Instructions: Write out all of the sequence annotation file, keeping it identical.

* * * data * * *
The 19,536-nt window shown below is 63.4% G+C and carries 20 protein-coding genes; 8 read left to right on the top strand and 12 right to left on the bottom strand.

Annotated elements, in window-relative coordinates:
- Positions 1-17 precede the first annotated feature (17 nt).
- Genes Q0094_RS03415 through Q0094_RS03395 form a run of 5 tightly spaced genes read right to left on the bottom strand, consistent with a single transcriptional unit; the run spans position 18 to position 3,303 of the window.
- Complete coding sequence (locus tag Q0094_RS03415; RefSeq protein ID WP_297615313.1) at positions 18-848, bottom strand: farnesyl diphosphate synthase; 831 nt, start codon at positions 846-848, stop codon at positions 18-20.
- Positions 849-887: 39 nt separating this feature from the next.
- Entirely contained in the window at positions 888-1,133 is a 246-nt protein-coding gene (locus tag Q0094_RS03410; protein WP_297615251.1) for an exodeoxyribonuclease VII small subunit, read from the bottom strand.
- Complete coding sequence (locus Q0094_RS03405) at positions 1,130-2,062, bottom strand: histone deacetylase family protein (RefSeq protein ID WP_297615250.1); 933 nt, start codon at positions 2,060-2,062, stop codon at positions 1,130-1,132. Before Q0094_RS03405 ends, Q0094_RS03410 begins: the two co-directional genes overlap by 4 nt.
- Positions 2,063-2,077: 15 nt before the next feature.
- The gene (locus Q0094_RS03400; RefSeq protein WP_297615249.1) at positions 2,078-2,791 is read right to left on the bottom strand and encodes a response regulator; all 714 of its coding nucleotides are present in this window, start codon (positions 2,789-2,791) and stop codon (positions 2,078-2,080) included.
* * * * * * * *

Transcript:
The 19,536-nt window shown below is 63.4% G+C and carries 20 protein-coding genes; 8 read left to right on the top strand and 12 right to left on the bottom strand.

Annotated elements, in window-relative coordinates:
- Positions 1-17 precede the first annotated feature (17 nt).
- Genes Q0094_RS03415 through Q0094_RS03395 form a run of 5 tightly spaced genes read right to left on the bottom strand, consistent with a single transcriptional unit; the run spans position 18 to position 3,303 of the window.
- Complete coding sequence (locus tag Q0094_RS03415; RefSeq protein ID WP_297615313.1) at positions 18-848, bottom strand: farnesyl diphosphate synthase; 831 nt, start codon at positions 846-848, stop codon at positions 18-20.
- Positions 849-887: 39 nt separating this feature from the next.
- Entirely contained in the window at positions 888-1,133 is a 246-nt protein-coding gene (locus tag Q0094_RS03410; protein WP_297615251.1) for an exodeoxyribonuclease VII small subunit, read from the bottom strand.
- Complete coding sequence (locus Q0094_RS03405) at positions 1,130-2,062, bottom strand: histone deacetylase family protein (RefSeq protein ID WP_297615250.1); 933 nt, start codon at positions 2,060-2,062, stop codon at positions 1,130-1,132. Before Q0094_RS03405 ends, Q0094_RS03410 begins: the two co-directional genes overlap by 4 nt.
- Positions 2,063-2,077: 15 nt before the next feature.
- The gene (locus Q0094_RS03400; RefSeq protein WP_297615249.1) at positions 2,078-2,791 is read right to left on the bottom strand and encodes a response regulator; all 714 of its coding nucleotides are present in this window, start codon (positions 2,789-2,791) and stop codon (positions 2,078-2,080) included.